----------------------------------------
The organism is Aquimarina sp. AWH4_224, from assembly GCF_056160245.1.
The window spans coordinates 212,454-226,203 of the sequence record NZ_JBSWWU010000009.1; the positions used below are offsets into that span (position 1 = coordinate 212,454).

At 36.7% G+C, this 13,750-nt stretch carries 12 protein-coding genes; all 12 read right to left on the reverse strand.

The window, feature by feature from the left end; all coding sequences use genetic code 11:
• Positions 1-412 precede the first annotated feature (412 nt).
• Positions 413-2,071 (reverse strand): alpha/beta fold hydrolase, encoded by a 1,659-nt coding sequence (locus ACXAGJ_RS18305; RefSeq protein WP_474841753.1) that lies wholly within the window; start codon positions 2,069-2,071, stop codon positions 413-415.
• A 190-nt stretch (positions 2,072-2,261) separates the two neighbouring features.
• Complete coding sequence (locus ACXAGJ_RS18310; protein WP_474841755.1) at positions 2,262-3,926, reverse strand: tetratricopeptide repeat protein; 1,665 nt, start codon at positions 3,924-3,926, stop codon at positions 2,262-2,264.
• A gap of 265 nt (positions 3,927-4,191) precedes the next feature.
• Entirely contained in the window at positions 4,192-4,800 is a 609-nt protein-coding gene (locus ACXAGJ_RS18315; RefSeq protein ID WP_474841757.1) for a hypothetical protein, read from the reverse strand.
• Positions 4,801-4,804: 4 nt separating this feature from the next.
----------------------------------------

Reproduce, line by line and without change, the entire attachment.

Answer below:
The organism is Aquimarina sp. AWH4_224, from assembly GCF_056160245.1.
The window spans coordinates 212,454-226,203 of the sequence record NZ_JBSWWU010000009.1; the positions used below are offsets into that span (position 1 = coordinate 212,454).

At 36.7% G+C, this 13,750-nt stretch carries 12 protein-coding genes; all 12 read right to left on the reverse strand.

The window, feature by feature from the left end; all coding sequences use genetic code 11:
• Positions 1-412 precede the first annotated feature (412 nt).
• Positions 413-2,071 (reverse strand): alpha/beta fold hydrolase, encoded by a 1,659-nt coding sequence (locus ACXAGJ_RS18305; RefSeq protein WP_474841753.1) that lies wholly within the window; start codon positions 2,069-2,071, stop codon positions 413-415.
• A 190-nt stretch (positions 2,072-2,261) separates the two neighbouring features.
• Complete coding sequence (locus ACXAGJ_RS18310; protein WP_474841755.1) at positions 2,262-3,926, reverse strand: tetratricopeptide repeat protein; 1,665 nt, start codon at positions 3,924-3,926, stop codon at positions 2,262-2,264.
• A gap of 265 nt (positions 3,927-4,191) precedes the next feature.
• Entirely contained in the window at positions 4,192-4,800 is a 609-nt protein-coding gene (locus ACXAGJ_RS18315; RefSeq protein ID WP_474841757.1) for a hypothetical protein, read from the reverse strand.
• Positions 4,801-4,804: 4 nt separating this feature from the next.